According to the new NBC News/Wall Street Journal poll, 22 percent of registered voters say Mitt Romney's selection of Paul Ryan to be his running mate makes them more likely to vote for the presumptive Republican presidential nominee.
That's compared with 23 percent who say the Ryan pick makes them less likely to vote for Romney, and 54 percent who say the new running mate doesn’t affect their vote either way.
These numbers suggest the Ryan pick has had less of an impact on voters than previous running mates have had.
In 2008, 24 percent in the NBC/WSJ poll said Joe Biden made them more likely to vote for Barack Obama, versus 16 percent who said he made them less likely to vote for the Democratic ticket.
The margins for Sarah Palin in 2008 (34 percent more likely vs. 25 percent less likely), John Edwards in 2004 (28 percent vs. 7 percent), and Joe Lieberman in 2000 (20 percent vs. 7 percent) were also bigger than Ryan's.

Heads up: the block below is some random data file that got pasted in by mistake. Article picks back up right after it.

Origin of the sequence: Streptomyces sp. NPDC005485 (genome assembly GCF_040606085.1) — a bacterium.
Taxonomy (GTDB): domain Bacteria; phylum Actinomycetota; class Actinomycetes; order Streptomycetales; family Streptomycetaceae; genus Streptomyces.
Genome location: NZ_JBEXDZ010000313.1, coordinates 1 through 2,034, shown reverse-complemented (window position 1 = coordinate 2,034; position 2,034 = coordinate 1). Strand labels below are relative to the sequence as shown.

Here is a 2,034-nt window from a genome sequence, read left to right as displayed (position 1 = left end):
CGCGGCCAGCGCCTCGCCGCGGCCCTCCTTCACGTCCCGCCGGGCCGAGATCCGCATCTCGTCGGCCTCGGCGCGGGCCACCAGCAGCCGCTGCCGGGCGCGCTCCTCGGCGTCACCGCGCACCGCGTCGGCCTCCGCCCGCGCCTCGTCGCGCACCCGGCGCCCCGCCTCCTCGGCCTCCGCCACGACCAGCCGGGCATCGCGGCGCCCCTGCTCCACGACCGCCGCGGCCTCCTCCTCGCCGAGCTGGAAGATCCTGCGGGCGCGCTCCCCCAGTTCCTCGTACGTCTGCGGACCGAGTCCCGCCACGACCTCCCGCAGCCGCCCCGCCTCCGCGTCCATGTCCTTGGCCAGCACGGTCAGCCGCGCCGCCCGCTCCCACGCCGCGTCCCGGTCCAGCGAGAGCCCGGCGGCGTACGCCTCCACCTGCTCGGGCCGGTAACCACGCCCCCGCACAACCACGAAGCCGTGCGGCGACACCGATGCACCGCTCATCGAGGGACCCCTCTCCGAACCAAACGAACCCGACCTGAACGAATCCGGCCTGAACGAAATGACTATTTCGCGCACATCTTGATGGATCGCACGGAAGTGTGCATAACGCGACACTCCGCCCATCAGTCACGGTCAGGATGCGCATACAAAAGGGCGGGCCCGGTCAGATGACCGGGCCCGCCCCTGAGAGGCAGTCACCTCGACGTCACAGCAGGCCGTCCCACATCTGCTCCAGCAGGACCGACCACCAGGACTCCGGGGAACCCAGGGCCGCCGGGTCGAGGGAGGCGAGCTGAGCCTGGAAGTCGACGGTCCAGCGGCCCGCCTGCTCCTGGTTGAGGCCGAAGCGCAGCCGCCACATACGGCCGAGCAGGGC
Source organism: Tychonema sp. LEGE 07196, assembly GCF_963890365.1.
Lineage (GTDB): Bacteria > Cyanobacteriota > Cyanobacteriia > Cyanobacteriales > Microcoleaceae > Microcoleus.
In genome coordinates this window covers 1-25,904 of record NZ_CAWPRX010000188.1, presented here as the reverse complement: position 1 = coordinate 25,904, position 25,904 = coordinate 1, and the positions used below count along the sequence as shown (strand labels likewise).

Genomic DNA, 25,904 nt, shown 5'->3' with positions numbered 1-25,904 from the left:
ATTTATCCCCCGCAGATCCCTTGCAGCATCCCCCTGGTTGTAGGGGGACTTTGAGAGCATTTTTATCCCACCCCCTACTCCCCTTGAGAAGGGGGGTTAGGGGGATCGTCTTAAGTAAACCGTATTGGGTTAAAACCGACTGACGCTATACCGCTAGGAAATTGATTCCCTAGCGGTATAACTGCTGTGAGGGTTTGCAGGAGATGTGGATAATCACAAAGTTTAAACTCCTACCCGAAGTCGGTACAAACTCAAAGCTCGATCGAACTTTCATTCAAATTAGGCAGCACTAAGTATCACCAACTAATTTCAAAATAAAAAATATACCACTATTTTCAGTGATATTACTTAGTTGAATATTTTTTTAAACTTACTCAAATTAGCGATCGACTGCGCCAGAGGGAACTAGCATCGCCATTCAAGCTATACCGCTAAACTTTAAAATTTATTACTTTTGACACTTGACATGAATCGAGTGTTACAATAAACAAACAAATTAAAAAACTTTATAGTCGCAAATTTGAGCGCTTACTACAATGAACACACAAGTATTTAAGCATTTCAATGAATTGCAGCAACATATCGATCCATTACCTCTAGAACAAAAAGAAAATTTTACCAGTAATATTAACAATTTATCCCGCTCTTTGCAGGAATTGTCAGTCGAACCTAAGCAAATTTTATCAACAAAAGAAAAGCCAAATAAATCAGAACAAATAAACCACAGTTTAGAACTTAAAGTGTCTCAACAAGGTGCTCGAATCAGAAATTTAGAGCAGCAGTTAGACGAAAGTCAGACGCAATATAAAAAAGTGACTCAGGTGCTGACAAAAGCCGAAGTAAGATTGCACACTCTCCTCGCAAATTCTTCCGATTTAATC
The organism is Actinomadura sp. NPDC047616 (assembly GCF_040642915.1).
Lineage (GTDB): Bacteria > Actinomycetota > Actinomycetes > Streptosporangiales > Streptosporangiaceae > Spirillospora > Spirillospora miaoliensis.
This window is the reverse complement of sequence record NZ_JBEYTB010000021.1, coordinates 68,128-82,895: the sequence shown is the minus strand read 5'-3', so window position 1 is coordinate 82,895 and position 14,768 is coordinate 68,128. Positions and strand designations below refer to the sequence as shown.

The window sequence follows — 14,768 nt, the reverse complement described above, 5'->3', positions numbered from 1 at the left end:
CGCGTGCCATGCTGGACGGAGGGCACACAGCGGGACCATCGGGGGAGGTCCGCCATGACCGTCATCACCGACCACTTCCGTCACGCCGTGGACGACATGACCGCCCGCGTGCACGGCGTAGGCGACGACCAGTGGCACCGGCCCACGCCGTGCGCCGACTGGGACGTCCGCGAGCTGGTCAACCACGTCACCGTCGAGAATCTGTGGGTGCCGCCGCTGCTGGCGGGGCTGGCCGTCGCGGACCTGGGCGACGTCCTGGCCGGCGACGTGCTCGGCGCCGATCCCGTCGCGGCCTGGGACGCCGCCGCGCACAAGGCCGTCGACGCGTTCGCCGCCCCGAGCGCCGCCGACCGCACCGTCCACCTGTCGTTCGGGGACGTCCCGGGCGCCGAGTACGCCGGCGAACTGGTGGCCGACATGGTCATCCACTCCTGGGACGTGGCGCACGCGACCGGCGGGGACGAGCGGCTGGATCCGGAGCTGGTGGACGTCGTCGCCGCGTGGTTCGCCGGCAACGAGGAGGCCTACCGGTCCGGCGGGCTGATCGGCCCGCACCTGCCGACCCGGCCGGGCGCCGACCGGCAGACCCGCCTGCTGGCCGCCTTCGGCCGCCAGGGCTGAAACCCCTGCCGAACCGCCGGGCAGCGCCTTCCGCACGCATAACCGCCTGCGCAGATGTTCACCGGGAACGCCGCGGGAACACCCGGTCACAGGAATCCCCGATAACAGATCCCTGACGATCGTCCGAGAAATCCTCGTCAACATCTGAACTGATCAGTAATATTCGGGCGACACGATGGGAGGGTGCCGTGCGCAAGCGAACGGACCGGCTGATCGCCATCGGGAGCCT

The closest Ryan’s margin comes to is Dick Cheney’s in 2000 (16 percent more likely vs. 14 percent less likely).
In the poll’s feeling thermometer, moreover, Ryan’s favorable/unfavorable score stands at 33 percent/32 percent.
Democratic pollster Peter D. Hart, who co-conducted this survey with GOP pollster Bill McInturff, attributes Ryan’s mixed numbers to today’s increasingly partisan divide, with Republicans backing him, Democrats opposing him and independents fairly divided.
The full NBC/WSJ poll -- which was conducted Aug. 16-20 of 1,000 registered voters (300 reached by cell phone) -- will be released at 6:30 pm ET.